Ok, you might be saying that an Arduino, is by no way some old piece of antiquated technology, so why is it here !?

Well, for years, I’ve been demonstrating some of the older technologies, with the help of microcontrollers. I’ve spent most of my career in what is now referred to as embedded control, starting with early 8-bit microprocessors, like the Z-80 and 8085. When microcontrollers gained popularity, I moved over to ones such as the HC05, and 8051 families. It was all assembly language back then. The HC05 was a joy to program in assembly. The 8051 … eh, the AVR a bit irritating, and the PIC just made you prefer that sharp stick in the eye !

The electronics hobby, in recent years, has transitioned into software, and the microntroller. This kinda irritated me. Microcontrollers are great tools, and get things done, quickly, reliably, efficiently, and economically. Professionally, they are really, the only way to go, the grand majority of the time. But its different at the hobby level. Here, you often want to see what’s actually going on, hence projects like the nixie thermometer kit. It bugged me, when flipping thru Nuts-n-Volts, to see too many projects grab a microcontroller just to make a few LEDs blink. That’s one reason I’ve gone “retro”, and rediscovered tubes. Especially unique and obtuse tubes, like the dekatron. And of course, the nixie tube, which is a “retro” favorite.

By living with micrcontrollers so long, there really was no need for me to adopt the Arduino, when it came along. I had (still have) all the equipment to burn an individual chip, with no extra unneeded hardware, and with the freedom to choose any of the many variants, in a given family, from small to big. Now, however, I’ve decided to release, some general purpose, non-dedicated kits, which allow the end user to configure it to their needs. The Arduino platform, fills this need perfectly. So I will be releasing various shields, and also providing some sample sketches for each shield. Btw, a shield, is a piece of hardware that plugs into and Arduino board (such as an Uno), and a sketch, is a program, in Arduino lingo.

This particular page will have links to various pages, in the Arduino community, and also a sub-page, for each shield, that I provide as a kit. Each shield, will have, at least one sample sketch. The shields will plug into an Arduino Uno (Rev 3 as of 2017) . This is basically the entry unit, into the Arduino world. There will also be some auxiliary information, such as clones, since the Arduino is open source. Some of the cheaper clones come with pitfalls, that need to be addressed. I will make links to those. This will not be a comprehensive Arduino page, since there are many better resources out there, on the web. The Arduino is a good way to teach introductory programming, in a high level language, which is a variant of C. C, and its object-oriented variant C++, is the most widely used programming language out there.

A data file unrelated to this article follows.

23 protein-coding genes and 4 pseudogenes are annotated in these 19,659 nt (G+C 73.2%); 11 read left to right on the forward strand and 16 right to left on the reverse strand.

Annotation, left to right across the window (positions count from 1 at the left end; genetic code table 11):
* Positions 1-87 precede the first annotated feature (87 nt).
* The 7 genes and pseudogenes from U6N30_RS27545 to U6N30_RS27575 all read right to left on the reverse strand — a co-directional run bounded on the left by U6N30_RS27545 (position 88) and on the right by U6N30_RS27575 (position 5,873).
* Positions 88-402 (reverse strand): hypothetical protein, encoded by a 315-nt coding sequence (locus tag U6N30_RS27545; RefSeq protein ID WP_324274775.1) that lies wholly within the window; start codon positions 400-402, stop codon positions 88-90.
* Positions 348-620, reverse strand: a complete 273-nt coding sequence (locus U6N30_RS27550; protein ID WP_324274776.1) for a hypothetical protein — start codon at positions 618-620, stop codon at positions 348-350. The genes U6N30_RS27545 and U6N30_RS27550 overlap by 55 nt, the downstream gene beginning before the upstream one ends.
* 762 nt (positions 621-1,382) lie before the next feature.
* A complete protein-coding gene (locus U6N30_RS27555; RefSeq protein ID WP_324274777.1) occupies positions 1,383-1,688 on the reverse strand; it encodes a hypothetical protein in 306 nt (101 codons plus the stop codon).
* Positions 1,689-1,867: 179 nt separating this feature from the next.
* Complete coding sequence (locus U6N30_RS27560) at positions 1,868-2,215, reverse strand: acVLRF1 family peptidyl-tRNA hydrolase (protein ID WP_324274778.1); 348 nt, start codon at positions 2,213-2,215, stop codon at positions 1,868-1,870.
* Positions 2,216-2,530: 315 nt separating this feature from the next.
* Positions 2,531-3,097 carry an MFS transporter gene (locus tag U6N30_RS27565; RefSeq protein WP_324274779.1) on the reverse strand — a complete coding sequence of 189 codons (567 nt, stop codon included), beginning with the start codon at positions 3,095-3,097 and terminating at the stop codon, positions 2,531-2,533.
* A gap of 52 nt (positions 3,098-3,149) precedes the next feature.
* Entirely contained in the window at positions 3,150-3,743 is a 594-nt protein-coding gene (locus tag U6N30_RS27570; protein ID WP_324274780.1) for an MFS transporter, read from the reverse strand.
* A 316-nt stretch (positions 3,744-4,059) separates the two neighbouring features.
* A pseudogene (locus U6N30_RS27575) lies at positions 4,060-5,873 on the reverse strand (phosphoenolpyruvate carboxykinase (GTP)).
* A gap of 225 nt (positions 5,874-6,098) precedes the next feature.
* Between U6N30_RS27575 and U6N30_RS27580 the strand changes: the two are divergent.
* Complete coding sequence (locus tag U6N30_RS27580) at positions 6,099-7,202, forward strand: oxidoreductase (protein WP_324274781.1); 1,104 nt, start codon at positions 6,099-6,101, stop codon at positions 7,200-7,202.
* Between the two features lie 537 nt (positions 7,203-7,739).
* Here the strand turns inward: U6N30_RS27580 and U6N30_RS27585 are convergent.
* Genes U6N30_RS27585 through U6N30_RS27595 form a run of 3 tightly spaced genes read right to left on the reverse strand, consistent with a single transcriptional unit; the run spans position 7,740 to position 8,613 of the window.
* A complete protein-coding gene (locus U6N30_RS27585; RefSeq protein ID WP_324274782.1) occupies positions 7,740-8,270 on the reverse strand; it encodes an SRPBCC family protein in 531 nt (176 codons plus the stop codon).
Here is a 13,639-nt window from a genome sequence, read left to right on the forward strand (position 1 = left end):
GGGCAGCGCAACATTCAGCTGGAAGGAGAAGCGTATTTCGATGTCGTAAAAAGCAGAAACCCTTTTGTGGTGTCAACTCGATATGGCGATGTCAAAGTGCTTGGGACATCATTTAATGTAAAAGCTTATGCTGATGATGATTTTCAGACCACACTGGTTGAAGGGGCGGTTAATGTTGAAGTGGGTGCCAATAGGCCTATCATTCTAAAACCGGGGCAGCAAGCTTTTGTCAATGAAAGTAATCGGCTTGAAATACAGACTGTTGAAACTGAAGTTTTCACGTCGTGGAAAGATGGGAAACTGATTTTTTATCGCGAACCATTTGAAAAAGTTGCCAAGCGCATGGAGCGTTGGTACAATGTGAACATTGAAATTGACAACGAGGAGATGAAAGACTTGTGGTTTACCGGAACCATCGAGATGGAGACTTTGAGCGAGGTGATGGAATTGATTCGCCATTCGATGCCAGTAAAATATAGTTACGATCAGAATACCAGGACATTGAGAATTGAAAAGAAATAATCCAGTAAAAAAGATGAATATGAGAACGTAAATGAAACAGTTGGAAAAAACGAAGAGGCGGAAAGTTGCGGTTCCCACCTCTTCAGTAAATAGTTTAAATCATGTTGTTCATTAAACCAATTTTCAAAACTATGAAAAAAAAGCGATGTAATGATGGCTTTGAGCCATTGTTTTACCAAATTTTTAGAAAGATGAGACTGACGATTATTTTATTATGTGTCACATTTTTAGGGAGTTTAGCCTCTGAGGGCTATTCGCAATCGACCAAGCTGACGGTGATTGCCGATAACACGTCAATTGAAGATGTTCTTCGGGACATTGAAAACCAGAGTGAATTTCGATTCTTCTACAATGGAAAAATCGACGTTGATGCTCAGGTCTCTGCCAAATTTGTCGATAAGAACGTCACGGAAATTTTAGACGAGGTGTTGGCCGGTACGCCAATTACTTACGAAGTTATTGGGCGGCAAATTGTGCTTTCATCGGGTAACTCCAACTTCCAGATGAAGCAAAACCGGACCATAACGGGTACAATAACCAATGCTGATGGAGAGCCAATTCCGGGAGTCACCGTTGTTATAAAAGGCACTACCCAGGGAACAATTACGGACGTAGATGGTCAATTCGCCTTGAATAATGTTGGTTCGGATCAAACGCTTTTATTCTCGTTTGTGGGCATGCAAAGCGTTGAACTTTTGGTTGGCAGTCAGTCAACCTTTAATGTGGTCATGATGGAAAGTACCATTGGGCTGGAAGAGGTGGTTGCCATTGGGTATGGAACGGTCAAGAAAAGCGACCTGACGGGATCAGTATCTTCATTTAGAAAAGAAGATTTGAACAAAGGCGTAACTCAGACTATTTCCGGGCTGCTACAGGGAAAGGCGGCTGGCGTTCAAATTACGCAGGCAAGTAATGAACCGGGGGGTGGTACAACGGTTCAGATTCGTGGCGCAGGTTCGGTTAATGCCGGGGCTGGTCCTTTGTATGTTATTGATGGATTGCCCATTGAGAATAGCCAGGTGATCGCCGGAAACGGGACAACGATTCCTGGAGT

The Arduino Uno


This is the most basic starter unit most people use when just getting into the Arduino. The current revision is R3 (as of May 2017, and probably a couple years earlier). If you purchase a “real” Uno, the R3 model is the one that will be shipped to you. As with all Arduino units, its an open source design, and full documentation of the unit, can easily be found on line.

You can buy one here: Spark Fun DEV-11021 for $24.95

This is the genuine unit made by Arduino.

Many other vendors like Ada Fruit, and All Electronics, also sell the genuine article.

You can also get lower cost versions on eBay. This unit, is open source, so those 3rd party board makers, are not in violation of any intellectual property (IP) laws. But many do “cheap out”, and make their units with a different USB interface (CH340G instead of the original ATMega8U2 or ATMega16U2), AND they ship the main ATMega328 uC not programmed with the requisite Bootloader program. Fortunately, to use the alternate (CH340G) USB chip, drivers can be found, downloaded, and installed, from many online sources. Also ATMega328 with the bootloader, preprogrammed, can be found here: All Electronics ARD-24 for only $5.50.

Actually, you can just buy one Uno, if you get the one with the DIP packaged ATMega328 (as opposed to the surface mount one). That way, you can stock up on the bootloader preprogrammed chips, and insert one in the Uno, upload your project, then remove it, and wire it, in your final project. Take note of the chip pinout, on the drawing, above.

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